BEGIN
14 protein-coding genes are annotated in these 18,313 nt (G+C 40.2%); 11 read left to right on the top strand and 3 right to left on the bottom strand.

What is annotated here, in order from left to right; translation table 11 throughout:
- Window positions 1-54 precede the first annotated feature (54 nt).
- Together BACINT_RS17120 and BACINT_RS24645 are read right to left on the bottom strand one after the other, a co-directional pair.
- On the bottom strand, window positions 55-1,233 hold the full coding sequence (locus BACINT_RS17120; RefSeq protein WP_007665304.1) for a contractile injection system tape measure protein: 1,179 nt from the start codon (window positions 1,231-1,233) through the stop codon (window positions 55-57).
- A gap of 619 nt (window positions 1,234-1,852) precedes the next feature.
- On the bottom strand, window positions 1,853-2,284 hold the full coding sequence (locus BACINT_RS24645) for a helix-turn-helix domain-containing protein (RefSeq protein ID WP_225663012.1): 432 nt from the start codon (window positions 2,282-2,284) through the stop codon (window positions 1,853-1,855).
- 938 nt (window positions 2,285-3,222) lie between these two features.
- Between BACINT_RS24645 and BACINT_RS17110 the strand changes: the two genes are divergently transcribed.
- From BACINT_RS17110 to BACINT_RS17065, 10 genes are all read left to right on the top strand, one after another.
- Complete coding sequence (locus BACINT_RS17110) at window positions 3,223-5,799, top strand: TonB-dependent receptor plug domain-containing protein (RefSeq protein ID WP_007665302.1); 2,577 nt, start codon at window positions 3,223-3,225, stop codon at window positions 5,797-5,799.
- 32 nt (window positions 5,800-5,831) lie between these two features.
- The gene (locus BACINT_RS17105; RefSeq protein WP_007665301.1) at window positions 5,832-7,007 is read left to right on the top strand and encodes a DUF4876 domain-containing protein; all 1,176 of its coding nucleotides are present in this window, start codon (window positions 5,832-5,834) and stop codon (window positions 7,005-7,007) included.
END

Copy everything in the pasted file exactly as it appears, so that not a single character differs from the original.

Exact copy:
14 protein-coding genes are annotated in these 18,313 nt (G+C 40.2%); 11 read left to right on the top strand and 3 right to left on the bottom strand.

What is annotated here, in order from left to right; translation table 11 throughout:
- Window positions 1-54 precede the first annotated feature (54 nt).
- Together BACINT_RS17120 and BACINT_RS24645 are read right to left on the bottom strand one after the other, a co-directional pair.
- On the bottom strand, window positions 55-1,233 hold the full coding sequence (locus BACINT_RS17120; RefSeq protein WP_007665304.1) for a contractile injection system tape measure protein: 1,179 nt from the start codon (window positions 1,231-1,233) through the stop codon (window positions 55-57).
- A gap of 619 nt (window positions 1,234-1,852) precedes the next feature.
- On the bottom strand, window positions 1,853-2,284 hold the full coding sequence (locus BACINT_RS24645) for a helix-turn-helix domain-containing protein (RefSeq protein ID WP_225663012.1): 432 nt from the start codon (window positions 2,282-2,284) through the stop codon (window positions 1,853-1,855).
- 938 nt (window positions 2,285-3,222) lie between these two features.
- Between BACINT_RS24645 and BACINT_RS17110 the strand changes: the two genes are divergently transcribed.
- From BACINT_RS17110 to BACINT_RS17065, 10 genes are all read left to right on the top strand, one after another.
- Complete coding sequence (locus BACINT_RS17110) at window positions 3,223-5,799, top strand: TonB-dependent receptor plug domain-containing protein (RefSeq protein ID WP_007665302.1); 2,577 nt, start codon at window positions 3,223-3,225, stop codon at window positions 5,797-5,799.
- 32 nt (window positions 5,800-5,831) lie between these two features.
- The gene (locus BACINT_RS17105; RefSeq protein WP_007665301.1) at window positions 5,832-7,007 is read left to right on the top strand and encodes a DUF4876 domain-containing protein; all 1,176 of its coding nucleotides are present in this window, start codon (window positions 5,832-5,834) and stop codon (window positions 7,005-7,007) included.